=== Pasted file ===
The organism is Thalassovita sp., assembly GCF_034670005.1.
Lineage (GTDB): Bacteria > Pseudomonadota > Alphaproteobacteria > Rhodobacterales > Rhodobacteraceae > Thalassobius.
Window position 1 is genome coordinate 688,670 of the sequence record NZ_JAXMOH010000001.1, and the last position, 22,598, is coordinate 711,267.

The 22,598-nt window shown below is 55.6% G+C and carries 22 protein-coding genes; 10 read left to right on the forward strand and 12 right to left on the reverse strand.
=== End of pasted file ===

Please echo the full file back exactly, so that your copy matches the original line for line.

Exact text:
The organism is Thalassovita sp., assembly GCF_034670005.1.
Lineage (GTDB): Bacteria > Pseudomonadota > Alphaproteobacteria > Rhodobacterales > Rhodobacteraceae > Thalassobius.
Window position 1 is genome coordinate 688,670 of the sequence record NZ_JAXMOH010000001.1, and the last position, 22,598, is coordinate 711,267.

The 22,598-nt window shown below is 55.6% G+C and carries 22 protein-coding genes; 10 read left to right on the forward strand and 12 right to left on the reverse strand.